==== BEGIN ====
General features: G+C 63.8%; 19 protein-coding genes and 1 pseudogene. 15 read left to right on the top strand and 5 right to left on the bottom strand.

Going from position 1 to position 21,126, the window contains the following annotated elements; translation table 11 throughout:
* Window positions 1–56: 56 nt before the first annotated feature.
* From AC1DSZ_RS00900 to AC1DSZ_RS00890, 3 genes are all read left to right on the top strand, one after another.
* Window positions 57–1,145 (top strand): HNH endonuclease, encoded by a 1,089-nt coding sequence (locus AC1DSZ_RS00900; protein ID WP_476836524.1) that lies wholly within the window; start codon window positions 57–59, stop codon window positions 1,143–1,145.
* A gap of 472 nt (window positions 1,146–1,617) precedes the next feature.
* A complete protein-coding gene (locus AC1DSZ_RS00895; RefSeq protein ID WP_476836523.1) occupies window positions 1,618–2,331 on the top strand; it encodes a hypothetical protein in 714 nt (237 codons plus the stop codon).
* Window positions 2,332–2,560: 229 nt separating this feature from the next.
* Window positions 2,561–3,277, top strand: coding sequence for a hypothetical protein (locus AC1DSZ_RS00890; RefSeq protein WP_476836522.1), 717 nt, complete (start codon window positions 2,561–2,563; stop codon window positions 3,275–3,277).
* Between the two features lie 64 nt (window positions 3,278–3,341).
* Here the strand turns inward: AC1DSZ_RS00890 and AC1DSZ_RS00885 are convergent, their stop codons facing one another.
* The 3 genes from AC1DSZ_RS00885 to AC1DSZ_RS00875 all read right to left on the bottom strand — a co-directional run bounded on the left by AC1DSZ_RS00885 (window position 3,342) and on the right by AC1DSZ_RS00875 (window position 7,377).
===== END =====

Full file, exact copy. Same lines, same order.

General features: G+C 63.8%; 19 protein-coding genes and 1 pseudogene. 15 read left to right on the top strand and 5 right to left on the bottom strand.

Going from position 1 to position 21,126, the window contains the following annotated elements; translation table 11 throughout:
* Window positions 1–56: 56 nt before the first annotated feature.
* From AC1DSZ_RS00900 to AC1DSZ_RS00890, 3 genes are all read left to right on the top strand, one after another.
* Window positions 57–1,145 (top strand): HNH endonuclease, encoded by a 1,089-nt coding sequence (locus AC1DSZ_RS00900; protein ID WP_476836524.1) that lies wholly within the window; start codon window positions 57–59, stop codon window positions 1,143–1,145.
* A gap of 472 nt (window positions 1,146–1,617) precedes the next feature.
* A complete protein-coding gene (locus AC1DSZ_RS00895; RefSeq protein ID WP_476836523.1) occupies window positions 1,618–2,331 on the top strand; it encodes a hypothetical protein in 714 nt (237 codons plus the stop codon).
* Window positions 2,332–2,560: 229 nt separating this feature from the next.
* Window positions 2,561–3,277, top strand: coding sequence for a hypothetical protein (locus AC1DSZ_RS00890; RefSeq protein WP_476836522.1), 717 nt, complete (start codon window positions 2,561–2,563; stop codon window positions 3,275–3,277).
* Between the two features lie 64 nt (window positions 3,278–3,341).
* Here the strand turns inward: AC1DSZ_RS00890 and AC1DSZ_RS00885 are convergent, their stop codons facing one another.
* The 3 genes from AC1DSZ_RS00885 to AC1DSZ_RS00875 all read right to left on the bottom strand — a co-directional run bounded on the left by AC1DSZ_RS00885 (window position 3,342) and on the right by AC1DSZ_RS00875 (window position 7,377).